Adverse Drug Reactions, Historic Watercolors, BBC Archives, More: Monday Buzz, October 2, 2017


FDA: FDA improves access to reports of adverse drug reactions. “The new dashboard enables users to search for and organize data by criteria such as drug/biological product, age of the patient, type of adverse event, year the adverse event occurred, or within a specific timeframe. In addition to making it easier for consumers to search for adverse events reported with drug or biologic products, the FDA hopes the increased transparency will spur the submission of more detailed and complete reports from consumers, health care professionals and others, by making it easier for people to see other reports that the FDA receives, and search the database for similar observations.”

DigitalArts: Thousands of Historical Watercolours to be Available Online in a Digital Archive. “Before photographs existed, let alone massive online stock libraries designers have come to rely on, there were watercolour paintings, these brilliant historical artforms documented significant moments in history, such as immigration to new countries, and how society functioned. Now watercolours will be moving beyond the walls of museums and art galleries in a digital format. … The watercolours will be available for your use simply through an online catalogue, to be made available by March next year. Dubbed the Watercolour World, you’ll be able to choose from thousands of digitised documentary watercolours dating before 1900…”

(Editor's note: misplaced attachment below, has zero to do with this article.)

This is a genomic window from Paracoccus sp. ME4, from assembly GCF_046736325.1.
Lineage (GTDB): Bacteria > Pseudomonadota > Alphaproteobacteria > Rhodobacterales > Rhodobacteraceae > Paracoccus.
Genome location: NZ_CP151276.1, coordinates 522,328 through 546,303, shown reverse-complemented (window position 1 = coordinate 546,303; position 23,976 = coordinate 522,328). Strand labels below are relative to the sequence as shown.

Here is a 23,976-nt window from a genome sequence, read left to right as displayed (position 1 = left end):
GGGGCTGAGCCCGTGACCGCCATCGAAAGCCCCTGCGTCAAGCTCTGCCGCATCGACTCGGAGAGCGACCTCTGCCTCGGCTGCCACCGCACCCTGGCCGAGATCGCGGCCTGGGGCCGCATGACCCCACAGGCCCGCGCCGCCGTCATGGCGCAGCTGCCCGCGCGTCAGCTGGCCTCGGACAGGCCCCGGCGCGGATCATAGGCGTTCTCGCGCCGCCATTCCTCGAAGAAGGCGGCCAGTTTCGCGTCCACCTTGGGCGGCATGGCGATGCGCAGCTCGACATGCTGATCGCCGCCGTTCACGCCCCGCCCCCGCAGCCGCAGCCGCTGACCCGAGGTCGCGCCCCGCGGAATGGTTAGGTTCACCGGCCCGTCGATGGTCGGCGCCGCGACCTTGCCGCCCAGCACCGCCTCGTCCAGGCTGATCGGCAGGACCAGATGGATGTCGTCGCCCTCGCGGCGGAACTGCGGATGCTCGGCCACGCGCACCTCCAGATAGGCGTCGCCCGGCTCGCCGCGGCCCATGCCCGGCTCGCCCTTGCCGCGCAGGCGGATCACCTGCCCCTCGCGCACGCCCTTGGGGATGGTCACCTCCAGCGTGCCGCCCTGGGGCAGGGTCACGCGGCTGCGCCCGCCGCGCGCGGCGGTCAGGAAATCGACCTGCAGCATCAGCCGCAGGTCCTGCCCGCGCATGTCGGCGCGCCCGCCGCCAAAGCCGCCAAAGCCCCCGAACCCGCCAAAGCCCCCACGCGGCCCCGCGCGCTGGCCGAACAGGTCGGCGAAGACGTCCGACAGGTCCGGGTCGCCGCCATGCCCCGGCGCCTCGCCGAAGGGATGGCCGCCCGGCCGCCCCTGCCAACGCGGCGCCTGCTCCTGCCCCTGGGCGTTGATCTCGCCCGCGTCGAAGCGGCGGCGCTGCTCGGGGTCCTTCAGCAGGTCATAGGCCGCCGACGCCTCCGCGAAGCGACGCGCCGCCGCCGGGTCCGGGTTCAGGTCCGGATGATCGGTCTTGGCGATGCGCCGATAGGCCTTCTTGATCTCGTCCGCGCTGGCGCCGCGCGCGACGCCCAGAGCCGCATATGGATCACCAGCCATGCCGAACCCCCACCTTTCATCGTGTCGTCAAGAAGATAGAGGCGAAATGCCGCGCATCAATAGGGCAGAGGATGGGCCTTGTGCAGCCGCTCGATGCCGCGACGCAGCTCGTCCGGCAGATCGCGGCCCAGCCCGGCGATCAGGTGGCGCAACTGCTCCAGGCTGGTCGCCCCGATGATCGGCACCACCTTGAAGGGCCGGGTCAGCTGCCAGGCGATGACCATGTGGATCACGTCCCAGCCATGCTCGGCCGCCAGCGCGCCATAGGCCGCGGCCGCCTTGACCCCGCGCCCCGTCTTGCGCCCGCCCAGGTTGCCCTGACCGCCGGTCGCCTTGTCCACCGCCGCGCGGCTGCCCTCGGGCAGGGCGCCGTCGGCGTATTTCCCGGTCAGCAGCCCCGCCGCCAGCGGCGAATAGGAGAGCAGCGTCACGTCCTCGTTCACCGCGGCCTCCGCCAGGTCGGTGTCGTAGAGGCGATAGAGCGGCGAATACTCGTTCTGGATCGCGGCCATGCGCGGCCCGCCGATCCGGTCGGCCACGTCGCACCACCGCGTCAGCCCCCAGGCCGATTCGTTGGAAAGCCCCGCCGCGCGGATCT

BBC Archives is now on Pinterest. Boards include Classic Dr. Who, Vintage Technology, Vintage Women’s Fashion, and more.

Bloomberg: Google Will Retool User Security in Wake of Political Hack. “The Alphabet Inc. company next month will begin offering a service called the Advanced Protection Program that places a collection of features onto accounts such as email, including a new block on third-party applications from accessing data. The program would effectively replace the need to use two-factor authentication to protect accounts with a pair of physical security keys. The company plans to market the product to corporate executives, politicians and others with heightened security concerns, these people said.”


The Next Web: Index is the cleaner, faster, better Evernote we’ve been waiting for. “Index isn’t as feature-rich as Evernote. We should start there, because there are a few of you out there that still believe it’s worth stomaching Evernote’s bloat for the two times a year you might use that one feature. What Index lacks in features, it makes up for in efficiency. It’s sleek, minimalist, and fast — all things Evernote is not.”

How-To Geek: How to Recover a Deleted File: The Ultimate Guide. “It’s happened to most of us. You delete a file, and then realize you need it back. This guide explains when you can get that file back and how to go about it. We’ve covered a variety of tools for recovering deleted files in the past, but this guide goes more in-depth. We’ll cover everything you need to know if you want to successfully recover deleted files.” Very extensive. Some of the strategies are definitely not for beginners.